The new town was called "the county town" or Salem until 1851 when it was named Winston for a local hero of the Revolutionary War, Joseph Winston.
In the 1880s, the US Post Office began referring to the two towns as Winston-Salem.
By the 1880s, there were almost 40 tobacco factories in the town of Winston.
Hanes and Reynolds would compete fiercely for the next 25 years, each absorbing a number of the smaller manufacturers, until Hanes sold out to Reynolds in 1900 to begin a second career in textiles.
Another nickname, "the Dash," comes from the (-) in the city's name, although technichally it is a hyphen, not a dash; this is used by the local minor league baseball team, the Winston-Salem Dash. The city of Winston-Salem is a product of the merging of the two neighboring towns of Winston and Salem in 1913.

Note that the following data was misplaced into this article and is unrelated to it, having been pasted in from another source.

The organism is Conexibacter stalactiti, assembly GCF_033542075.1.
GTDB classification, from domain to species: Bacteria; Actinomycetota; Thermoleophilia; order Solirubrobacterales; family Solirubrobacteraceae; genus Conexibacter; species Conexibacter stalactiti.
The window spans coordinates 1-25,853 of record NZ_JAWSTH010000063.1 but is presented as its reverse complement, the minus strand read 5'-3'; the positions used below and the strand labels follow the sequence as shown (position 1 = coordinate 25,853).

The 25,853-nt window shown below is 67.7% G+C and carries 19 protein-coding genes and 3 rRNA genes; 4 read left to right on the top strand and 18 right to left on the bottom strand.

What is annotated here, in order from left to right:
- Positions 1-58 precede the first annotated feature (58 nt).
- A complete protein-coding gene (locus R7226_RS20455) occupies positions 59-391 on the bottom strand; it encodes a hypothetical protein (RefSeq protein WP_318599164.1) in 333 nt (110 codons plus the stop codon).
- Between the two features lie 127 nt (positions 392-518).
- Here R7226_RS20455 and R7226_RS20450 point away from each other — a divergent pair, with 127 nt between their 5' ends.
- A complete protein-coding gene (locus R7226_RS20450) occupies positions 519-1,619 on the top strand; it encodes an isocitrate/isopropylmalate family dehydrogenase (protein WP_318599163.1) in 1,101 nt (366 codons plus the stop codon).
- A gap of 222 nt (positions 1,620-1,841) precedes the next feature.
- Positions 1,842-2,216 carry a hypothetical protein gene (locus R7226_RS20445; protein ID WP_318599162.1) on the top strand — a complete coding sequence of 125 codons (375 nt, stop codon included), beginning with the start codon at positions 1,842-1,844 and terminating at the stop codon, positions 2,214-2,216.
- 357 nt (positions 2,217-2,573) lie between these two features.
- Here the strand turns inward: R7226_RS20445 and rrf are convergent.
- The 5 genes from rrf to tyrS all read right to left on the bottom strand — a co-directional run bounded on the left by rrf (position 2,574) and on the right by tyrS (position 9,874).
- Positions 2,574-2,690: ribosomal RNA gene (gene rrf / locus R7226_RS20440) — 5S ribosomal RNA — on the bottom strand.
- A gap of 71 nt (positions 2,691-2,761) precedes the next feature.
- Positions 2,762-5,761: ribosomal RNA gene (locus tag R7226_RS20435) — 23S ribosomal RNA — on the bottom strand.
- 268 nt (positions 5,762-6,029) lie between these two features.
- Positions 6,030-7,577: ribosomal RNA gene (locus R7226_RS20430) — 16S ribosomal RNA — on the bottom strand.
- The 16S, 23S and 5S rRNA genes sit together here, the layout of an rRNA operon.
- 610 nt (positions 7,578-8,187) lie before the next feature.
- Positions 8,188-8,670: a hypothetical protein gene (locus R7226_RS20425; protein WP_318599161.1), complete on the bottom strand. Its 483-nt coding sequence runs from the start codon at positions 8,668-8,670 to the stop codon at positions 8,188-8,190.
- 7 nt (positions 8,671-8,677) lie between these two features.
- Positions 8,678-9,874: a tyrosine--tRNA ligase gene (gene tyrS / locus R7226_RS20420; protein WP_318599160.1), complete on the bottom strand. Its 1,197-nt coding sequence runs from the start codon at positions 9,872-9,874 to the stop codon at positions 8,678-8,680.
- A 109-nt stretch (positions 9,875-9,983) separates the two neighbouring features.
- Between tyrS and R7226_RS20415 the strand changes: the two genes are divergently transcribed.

In 2012, the city was listed among the 10 best places to retire in the U. The origin of the town of Salem dates to January 1753, when Bishop August Gottlieb Spangenberg, on behalf of the Moravian Church, selected a settlement site in the three forks of Muddy Creek.